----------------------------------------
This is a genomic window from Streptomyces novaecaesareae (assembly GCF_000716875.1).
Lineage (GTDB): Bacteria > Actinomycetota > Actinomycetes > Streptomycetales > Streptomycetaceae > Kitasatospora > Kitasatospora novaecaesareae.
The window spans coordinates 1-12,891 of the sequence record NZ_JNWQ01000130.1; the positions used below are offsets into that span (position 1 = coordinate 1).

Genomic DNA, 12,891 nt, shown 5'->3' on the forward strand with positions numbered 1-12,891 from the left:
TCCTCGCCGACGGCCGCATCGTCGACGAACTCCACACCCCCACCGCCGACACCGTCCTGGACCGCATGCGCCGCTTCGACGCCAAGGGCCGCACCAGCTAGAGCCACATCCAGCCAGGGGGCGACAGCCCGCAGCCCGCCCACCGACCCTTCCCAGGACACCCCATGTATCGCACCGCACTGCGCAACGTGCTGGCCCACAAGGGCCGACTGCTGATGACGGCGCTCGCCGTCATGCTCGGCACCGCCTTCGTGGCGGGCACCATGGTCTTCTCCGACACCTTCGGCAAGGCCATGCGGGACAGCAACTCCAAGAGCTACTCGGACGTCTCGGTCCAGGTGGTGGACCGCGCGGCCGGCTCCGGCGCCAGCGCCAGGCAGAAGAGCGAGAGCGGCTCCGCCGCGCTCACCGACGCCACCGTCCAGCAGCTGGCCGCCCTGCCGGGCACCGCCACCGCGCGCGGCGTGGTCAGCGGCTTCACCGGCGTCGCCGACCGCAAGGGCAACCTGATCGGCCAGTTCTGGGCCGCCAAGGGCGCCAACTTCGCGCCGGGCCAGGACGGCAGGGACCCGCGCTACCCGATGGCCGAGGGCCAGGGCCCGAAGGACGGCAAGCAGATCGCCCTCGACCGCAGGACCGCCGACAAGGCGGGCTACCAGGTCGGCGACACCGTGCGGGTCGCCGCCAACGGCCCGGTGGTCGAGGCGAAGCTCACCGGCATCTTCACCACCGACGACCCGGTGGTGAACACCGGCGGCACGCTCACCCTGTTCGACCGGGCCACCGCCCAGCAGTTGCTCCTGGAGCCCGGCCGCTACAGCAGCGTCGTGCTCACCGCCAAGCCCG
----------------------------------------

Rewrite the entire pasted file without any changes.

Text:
This is a genomic window from Streptomyces novaecaesareae (assembly GCF_000716875.1).
Lineage (GTDB): Bacteria > Actinomycetota > Actinomycetes > Streptomycetales > Streptomycetaceae > Kitasatospora > Kitasatospora novaecaesareae.
The window spans coordinates 1-12,891 of the sequence record NZ_JNWQ01000130.1; the positions used below are offsets into that span (position 1 = coordinate 1).

Genomic DNA, 12,891 nt, shown 5'->3' on the forward strand with positions numbered 1-12,891 from the left:
TCCTCGCCGACGGCCGCATCGTCGACGAACTCCACACCCCCACCGCCGACACCGTCCTGGACCGCATGCGCCGCTTCGACGCCAAGGGCCGCACCAGCTAGAGCCACATCCAGCCAGGGGGCGACAGCCCGCAGCCCGCCCACCGACCCTTCCCAGGACACCCCATGTATCGCACCGCACTGCGCAACGTGCTGGCCCACAAGGGCCGACTGCTGATGACGGCGCTCGCCGTCATGCTCGGCACCGCCTTCGTGGCGGGCACCATGGTCTTCTCCGACACCTTCGGCAAGGCCATGCGGGACAGCAACTCCAAGAGCTACTCGGACGTCTCGGTCCAGGTGGTGGACCGCGCGGCCGGCTCCGGCGCCAGCGCCAGGCAGAAGAGCGAGAGCGGCTCCGCCGCGCTCACCGACGCCACCGTCCAGCAGCTGGCCGCCCTGCCGGGCACCGCCACCGCGCGCGGCGTGGTCAGCGGCTTCACCGGCGTCGCCGACCGCAAGGGCAACCTGATCGGCCAGTTCTGGGCCGCCAAGGGCGCCAACTTCGCGCCGGGCCAGGACGGCAGGGACCCGCGCTACCCGATGGCCGAGGGCCAGGGCCCGAAGGACGGCAAGCAGATCGCCCTCGACCGCAGGACCGCCGACAAGGCGGGCTACCAGGTCGGCGACACCGTGCGGGTCGCCGCCAACGGCCCGGTGGTCGAGGCGAAGCTCACCGGCATCTTCACCACCGACGACCCGGTGGTGAACACCGGCGGCACGCTCACCCTGTTCGACCGGGCCACCGCCCAGCAGTTGCTCCTGGAGCCCGGCCGCTACAGCAGCGTCGTGCTCACCGCCAAGCCCG